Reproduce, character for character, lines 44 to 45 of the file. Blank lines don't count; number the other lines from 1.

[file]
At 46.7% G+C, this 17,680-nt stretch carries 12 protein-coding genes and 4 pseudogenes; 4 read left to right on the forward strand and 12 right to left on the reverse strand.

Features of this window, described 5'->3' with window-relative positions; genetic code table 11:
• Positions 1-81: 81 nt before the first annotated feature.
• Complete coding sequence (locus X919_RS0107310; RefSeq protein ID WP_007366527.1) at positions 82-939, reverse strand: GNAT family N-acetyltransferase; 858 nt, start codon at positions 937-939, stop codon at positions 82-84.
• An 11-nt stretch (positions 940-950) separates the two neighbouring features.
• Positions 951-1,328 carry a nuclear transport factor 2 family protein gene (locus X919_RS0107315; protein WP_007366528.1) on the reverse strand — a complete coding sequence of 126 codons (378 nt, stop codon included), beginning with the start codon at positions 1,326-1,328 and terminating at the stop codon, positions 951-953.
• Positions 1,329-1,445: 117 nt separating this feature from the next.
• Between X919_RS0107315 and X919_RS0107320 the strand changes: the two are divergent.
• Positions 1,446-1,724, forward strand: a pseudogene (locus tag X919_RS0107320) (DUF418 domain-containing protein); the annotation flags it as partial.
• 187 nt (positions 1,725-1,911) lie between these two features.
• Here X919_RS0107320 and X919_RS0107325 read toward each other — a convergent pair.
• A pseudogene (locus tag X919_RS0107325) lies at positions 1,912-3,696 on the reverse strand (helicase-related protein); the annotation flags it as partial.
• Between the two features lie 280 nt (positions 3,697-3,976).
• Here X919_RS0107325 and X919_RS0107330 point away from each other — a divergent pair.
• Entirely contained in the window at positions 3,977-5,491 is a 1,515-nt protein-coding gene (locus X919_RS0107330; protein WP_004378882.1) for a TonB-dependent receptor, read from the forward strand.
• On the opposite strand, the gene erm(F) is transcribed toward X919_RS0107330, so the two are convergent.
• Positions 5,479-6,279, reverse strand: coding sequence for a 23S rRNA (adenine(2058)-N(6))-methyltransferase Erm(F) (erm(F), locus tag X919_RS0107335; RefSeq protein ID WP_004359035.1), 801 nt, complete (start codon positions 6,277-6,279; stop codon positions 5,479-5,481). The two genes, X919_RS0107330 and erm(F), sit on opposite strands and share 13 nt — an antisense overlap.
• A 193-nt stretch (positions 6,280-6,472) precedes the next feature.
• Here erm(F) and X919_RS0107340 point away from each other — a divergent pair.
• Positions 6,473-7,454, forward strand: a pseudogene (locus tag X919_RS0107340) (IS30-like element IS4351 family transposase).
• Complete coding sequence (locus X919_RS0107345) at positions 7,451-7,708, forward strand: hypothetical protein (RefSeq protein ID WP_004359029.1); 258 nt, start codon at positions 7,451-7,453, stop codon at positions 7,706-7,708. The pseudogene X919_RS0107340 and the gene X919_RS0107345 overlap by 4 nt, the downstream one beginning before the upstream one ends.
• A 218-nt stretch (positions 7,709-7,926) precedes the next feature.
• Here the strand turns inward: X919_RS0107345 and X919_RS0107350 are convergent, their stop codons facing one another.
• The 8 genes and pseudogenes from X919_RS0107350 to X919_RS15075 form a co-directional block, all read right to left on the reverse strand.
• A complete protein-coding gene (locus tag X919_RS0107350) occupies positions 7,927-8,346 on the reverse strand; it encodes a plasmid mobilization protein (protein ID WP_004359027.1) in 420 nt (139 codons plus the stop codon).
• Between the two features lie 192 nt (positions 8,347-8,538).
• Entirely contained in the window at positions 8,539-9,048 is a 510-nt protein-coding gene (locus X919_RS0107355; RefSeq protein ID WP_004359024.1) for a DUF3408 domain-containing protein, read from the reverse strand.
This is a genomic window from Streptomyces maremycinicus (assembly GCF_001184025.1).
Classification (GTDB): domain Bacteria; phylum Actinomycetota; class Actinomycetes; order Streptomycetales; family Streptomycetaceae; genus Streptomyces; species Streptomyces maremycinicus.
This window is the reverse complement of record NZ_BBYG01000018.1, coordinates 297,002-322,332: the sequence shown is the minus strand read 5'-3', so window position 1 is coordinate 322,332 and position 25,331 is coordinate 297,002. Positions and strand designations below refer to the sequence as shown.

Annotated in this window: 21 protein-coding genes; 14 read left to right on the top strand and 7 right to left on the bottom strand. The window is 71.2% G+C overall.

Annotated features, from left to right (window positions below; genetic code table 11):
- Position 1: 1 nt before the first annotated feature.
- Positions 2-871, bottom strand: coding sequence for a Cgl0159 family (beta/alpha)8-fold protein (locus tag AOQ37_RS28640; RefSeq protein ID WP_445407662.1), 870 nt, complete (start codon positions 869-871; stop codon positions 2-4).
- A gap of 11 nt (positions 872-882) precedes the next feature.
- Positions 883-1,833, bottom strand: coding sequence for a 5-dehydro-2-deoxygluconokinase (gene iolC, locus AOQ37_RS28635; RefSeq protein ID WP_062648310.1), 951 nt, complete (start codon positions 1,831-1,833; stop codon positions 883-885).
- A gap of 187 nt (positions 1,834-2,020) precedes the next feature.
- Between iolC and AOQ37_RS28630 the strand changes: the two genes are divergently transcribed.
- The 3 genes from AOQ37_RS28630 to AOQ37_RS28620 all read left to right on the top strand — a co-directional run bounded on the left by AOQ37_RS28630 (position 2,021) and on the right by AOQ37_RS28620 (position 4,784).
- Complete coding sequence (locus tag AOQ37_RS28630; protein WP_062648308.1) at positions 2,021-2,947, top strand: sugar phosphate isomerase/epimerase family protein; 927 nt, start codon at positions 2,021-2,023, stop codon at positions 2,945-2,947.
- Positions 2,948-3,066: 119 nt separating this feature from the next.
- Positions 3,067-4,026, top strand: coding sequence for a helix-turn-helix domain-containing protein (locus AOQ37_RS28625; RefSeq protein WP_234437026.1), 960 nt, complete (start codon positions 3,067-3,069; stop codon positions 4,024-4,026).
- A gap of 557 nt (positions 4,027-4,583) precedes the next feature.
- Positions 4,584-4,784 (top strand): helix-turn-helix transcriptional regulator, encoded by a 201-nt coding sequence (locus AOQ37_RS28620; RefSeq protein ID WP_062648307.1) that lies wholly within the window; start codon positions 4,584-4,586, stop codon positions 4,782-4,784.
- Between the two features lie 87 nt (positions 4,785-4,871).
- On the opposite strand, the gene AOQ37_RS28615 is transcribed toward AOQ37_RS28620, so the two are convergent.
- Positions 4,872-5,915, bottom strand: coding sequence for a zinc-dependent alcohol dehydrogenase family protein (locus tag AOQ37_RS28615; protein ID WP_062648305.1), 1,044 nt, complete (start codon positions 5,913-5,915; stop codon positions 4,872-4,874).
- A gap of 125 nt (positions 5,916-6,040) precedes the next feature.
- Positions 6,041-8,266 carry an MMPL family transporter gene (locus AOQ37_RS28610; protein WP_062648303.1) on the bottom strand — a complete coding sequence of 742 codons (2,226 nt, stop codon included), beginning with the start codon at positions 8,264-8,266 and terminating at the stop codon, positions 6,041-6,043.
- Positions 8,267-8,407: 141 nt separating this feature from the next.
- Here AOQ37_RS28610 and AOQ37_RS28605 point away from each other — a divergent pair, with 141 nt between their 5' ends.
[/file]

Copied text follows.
- Positions 4,584-4,784 (top strand): helix-turn-helix transcriptional regulator, encoded by a 201-nt coding sequence (locus AOQ37_RS28620; RefSeq protein ID WP_062648307.1) that lies wholly within the window; start codon positions 4,584-4,586, stop codon positions 4,782-4,784.
- Between the two features lie 87 nt (positions 4,785-4,871).